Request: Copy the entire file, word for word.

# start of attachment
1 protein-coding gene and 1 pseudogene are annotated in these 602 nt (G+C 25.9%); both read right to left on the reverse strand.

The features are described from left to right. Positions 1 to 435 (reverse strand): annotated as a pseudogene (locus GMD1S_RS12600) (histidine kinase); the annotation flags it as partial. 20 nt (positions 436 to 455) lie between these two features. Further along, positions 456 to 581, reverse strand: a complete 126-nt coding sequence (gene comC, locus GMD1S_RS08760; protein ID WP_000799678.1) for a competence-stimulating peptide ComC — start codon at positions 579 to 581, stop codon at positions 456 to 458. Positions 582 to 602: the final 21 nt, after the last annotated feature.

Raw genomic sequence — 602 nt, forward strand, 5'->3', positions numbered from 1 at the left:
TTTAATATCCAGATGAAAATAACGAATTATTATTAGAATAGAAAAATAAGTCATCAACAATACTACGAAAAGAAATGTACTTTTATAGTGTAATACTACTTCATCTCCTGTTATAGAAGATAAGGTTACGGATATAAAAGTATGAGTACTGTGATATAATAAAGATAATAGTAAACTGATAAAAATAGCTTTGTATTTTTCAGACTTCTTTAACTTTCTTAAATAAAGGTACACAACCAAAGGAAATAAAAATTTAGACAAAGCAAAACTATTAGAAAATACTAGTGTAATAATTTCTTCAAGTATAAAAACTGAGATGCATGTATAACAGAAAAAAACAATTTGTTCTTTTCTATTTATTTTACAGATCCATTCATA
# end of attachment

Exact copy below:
1 protein-coding gene and 1 pseudogene are annotated in these 602 nt (G+C 25.9%); both read right to left on the reverse strand.

The features are described from left to right. Positions 1 to 435 (reverse strand): annotated as a pseudogene (locus GMD1S_RS12600) (histidine kinase); the annotation flags it as partial. 20 nt (positions 436 to 455) lie between these two features. Further along, positions 456 to 581, reverse strand: a complete 126-nt coding sequence (gene comC, locus GMD1S_RS08760; protein ID WP_000799678.1) for a competence-stimulating peptide ComC — start codon at positions 579 to 581, stop codon at positions 456 to 458. Positions 582 to 602: the final 21 nt, after the last annotated feature.

Raw genomic sequence — 602 nt, forward strand, 5'->3', positions numbered from 1 at the left:
TTTAATATCCAGATGAAAATAACGAATTATTATTAGAATAGAAAAATAAGTCATCAACAATACTACGAAAAGAAATGTACTTTTATAGTGTAATACTACTTCATCTCCTGTTATAGAAGATAAGGTTACGGATATAAAAGTATGAGTACTGTGATATAATAAAGATAATAGTAAACTGATAAAAATAGCTTTGTATTTTTCAGACTTCTTTAACTTTCTTAAATAAAGGTACACAACCAAAGGAAATAAAAATTTAGACAAAGCAAAACTATTAGAAAATACTAGTGTAATAATTTCTTCAAGTATAAAAACTGAGATGCATGTATAACAGAAAAAAACAATTTGTTCTTTTCTATTTATTTTACAGATCCATTCATA